Brought my sweet 2month old baby boy home the other day. He’s doing extremely well. I am just wondering if these birds can ever be brought to the point of where they can be shoulder birds and brought around the house so to speak, or even outside. Beyond that am I wasting my time thinking I will “socialize” my baby by exposing him to all kinds of things similar to raising a puppy? Vacuum noise, dogs barking, outside, inside, in a car, travel cage, etc? So far just after a day my baby steps up and eats from my hand. I’m blown away by how calm he is and still having trouble believing something so small can be so smart! For instance i was holding him last night and eating a salad. I let him try a piece of plain lettuce before I took my bite, he ignored it. After seeing me eat I tried again and he mouthed it! Anyway any help is appreciated.
Hi there and welcome. You are definitely not expecting too much, but keep in mind that every budgie is different. Some love to interact with people, while others prefer to do their own thing. It's a lot easier to tame a single bird though, as the bird will likely bond to you and see you as its flock. This doesn't happen on its own though and you need to put in a lot of consistent work. At this stage, it's too soon to be doing anything with your budgie apart from the essentials, like cleaning the cage, changing food and water etc. The budgie needs time to settle in and get used to its new home (we recommend 2 weeks). Your bird might seem relaxed with being handled now, but in reality he/she is likely being submissive out of fear. During this settling in period, you can sit beside the cage and talk calmly to your budgie, or sing to him/her. Covering the top and three sides of the cage will help the budgie to feel more secure. You'll find some great resources in the 'taming and bonding' section of the forum for when you're ready to move onto that.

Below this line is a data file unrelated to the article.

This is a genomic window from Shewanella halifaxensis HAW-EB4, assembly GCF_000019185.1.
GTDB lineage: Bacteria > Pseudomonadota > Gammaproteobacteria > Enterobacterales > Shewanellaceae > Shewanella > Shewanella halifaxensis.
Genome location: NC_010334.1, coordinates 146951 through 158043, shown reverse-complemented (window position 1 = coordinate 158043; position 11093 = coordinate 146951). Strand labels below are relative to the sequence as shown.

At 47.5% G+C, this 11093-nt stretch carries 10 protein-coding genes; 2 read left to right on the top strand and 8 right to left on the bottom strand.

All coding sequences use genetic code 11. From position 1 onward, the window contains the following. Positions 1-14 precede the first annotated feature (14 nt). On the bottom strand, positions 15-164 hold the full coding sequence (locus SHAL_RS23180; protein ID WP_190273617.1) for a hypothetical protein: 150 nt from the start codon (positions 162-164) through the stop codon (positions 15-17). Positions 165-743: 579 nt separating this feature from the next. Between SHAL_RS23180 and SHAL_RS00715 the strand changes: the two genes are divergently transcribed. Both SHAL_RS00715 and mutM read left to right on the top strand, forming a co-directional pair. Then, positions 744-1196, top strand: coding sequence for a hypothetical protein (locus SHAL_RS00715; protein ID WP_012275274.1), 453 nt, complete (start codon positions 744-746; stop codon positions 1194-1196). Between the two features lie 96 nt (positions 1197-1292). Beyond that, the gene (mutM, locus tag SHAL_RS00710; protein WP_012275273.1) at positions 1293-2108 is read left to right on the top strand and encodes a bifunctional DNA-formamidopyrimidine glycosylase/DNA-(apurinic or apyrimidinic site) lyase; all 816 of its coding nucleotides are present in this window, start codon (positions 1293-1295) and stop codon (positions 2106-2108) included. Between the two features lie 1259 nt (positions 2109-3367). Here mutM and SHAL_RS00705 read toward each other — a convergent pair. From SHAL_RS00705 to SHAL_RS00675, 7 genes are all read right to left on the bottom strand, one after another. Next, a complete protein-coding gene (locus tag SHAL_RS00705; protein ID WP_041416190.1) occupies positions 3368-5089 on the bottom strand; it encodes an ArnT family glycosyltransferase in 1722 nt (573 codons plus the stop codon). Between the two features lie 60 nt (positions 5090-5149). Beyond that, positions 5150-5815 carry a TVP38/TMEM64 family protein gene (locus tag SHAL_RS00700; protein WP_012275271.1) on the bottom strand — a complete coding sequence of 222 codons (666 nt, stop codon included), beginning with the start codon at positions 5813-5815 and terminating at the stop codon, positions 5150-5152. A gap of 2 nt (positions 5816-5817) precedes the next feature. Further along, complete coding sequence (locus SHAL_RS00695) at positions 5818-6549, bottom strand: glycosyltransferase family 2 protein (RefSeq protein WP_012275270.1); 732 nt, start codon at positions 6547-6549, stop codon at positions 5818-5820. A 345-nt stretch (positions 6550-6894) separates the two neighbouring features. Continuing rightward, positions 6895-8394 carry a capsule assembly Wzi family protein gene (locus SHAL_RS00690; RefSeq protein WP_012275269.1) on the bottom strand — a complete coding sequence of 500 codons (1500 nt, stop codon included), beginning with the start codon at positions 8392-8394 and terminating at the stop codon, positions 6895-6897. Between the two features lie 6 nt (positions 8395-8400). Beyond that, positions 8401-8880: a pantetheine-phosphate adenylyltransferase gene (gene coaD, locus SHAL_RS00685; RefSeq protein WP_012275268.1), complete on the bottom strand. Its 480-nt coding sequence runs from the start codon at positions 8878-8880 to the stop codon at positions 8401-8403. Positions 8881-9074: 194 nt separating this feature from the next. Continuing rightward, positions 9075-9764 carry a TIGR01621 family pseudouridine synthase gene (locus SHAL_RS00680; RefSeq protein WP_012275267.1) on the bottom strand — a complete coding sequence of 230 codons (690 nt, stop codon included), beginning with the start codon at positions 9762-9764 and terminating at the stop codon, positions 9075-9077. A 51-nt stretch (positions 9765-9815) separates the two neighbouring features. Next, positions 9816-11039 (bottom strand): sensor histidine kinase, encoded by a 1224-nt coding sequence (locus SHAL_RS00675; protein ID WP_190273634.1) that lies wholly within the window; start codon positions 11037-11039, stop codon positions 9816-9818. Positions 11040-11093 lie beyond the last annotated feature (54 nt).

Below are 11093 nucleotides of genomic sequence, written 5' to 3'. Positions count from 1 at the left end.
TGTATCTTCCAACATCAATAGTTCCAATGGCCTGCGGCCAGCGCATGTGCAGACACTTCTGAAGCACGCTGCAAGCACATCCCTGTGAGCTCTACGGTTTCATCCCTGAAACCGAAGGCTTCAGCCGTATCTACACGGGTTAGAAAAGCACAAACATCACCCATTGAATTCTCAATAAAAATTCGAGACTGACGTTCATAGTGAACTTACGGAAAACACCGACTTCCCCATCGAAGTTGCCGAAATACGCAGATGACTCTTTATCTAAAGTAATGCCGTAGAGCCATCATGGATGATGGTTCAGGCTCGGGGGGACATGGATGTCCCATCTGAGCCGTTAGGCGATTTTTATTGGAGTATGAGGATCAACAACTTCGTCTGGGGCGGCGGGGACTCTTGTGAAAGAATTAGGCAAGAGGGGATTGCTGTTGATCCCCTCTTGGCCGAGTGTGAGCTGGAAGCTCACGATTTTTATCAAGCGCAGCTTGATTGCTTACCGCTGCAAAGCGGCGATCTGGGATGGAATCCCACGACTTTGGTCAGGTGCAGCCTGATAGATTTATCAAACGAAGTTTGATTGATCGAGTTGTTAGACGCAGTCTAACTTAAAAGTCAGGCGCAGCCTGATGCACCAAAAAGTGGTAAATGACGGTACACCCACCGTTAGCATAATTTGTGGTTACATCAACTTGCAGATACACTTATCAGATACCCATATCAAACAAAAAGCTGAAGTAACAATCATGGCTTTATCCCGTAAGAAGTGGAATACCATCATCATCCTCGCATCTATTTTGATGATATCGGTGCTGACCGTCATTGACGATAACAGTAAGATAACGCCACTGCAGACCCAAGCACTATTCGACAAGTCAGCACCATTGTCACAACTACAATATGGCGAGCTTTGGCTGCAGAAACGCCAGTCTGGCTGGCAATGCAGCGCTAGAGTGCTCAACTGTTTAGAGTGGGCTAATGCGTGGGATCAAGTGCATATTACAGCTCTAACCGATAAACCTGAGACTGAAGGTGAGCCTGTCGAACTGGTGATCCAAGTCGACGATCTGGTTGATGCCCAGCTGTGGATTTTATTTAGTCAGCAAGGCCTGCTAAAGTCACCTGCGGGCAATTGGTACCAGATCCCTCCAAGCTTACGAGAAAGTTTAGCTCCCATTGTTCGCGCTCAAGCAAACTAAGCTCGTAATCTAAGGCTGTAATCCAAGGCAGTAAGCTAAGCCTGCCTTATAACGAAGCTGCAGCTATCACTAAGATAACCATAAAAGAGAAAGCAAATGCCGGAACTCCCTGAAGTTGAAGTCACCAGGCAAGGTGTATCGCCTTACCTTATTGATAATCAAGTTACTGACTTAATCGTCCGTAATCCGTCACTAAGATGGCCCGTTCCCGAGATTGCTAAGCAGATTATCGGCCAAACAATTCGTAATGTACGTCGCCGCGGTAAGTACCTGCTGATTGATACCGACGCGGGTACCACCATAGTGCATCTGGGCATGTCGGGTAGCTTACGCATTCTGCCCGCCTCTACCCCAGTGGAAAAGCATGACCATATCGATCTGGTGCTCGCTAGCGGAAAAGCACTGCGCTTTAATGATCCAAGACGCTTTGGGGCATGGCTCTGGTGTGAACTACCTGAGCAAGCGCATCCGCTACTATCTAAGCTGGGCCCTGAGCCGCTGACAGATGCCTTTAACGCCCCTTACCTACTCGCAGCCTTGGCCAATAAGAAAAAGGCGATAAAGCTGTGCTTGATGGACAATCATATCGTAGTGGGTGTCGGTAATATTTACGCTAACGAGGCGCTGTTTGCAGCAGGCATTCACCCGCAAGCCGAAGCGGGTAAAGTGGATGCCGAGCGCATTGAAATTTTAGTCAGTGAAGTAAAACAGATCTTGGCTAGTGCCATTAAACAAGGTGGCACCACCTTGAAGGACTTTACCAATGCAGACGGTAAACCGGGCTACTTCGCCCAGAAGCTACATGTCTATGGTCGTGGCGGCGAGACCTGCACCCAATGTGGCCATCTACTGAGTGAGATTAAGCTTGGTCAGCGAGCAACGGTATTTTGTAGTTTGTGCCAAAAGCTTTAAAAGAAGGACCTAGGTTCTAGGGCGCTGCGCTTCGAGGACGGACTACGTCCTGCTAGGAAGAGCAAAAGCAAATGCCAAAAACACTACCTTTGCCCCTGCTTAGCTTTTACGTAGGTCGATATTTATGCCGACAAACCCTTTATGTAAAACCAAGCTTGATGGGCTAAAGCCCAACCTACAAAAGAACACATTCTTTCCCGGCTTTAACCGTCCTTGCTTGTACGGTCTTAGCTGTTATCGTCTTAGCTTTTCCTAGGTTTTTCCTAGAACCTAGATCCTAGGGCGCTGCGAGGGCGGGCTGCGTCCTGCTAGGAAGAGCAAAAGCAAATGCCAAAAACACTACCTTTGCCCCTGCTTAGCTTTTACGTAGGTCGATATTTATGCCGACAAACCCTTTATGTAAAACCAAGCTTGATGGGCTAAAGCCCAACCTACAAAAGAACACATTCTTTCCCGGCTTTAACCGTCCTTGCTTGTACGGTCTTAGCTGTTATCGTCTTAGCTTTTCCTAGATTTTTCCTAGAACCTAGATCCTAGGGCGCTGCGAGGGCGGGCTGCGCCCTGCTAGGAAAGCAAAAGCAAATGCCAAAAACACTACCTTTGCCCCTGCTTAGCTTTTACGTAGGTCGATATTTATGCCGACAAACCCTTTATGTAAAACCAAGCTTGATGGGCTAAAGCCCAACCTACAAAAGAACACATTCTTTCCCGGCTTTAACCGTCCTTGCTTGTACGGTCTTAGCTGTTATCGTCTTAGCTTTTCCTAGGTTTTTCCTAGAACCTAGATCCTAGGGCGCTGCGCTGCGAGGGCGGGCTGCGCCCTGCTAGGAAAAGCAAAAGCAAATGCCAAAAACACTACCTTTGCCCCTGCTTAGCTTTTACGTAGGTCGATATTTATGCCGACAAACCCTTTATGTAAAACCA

It's a great idea to get your budgie used to the household noises (like the vacuum), but do it carefully, starting from a distance and in short spurts. This will help the budgie to be more well adjusted. You want him/her to think all these sounds are normal and not panic whenever the vacuum starts or the phone rings.
It's essential that you have another cage, for taking your budgie to the vet. It's great if you can get your budgie used to this cage/carrier ahead of time and feel safe in it.
Check out all the stickies at the top of each sub forum and do as much research as possible. There's a wealth of fantastic, up to date information here on the best care for budgies. Of course, don't hesitate to ask if you have any questions as we're always happy to help. When he/she has settled in, we'd love to see pics of your sweet budgie too.
Good advice from Kellie above . Talk Budgies advocates only taking your bird outdoors in a secure cage, and under supervision. They are far too small to be safe outside otherwise, and even birds with clipped wings can fly surprisingly well if startled, even with a light breeze or no breeze.
Provide cover on one end of the cage, for the birds to escape direct sun, and always remember to check water for evaporation in the heat.
We advise not leaving budgies unattended outdoors (even though in a cage). You’d be surprised at how often it’s heard of where a cat or other predatory animal got their paw inside the cage (even 1/2” bar spacing) and either seriously injured or killed the bird. Seems unlikely or impossible, but unfortunately it’s not.
Also remember budgies being birds are ‘prey animals’, and is a bit different from socializing dogs and puppies. Watch your bird’s body language, and always respect their boundaries. It can take many months of consistency to tame and socialize a ‘wild’ budgie to their fullest potential. Then keep in mind, some budgies tend to tame more than others.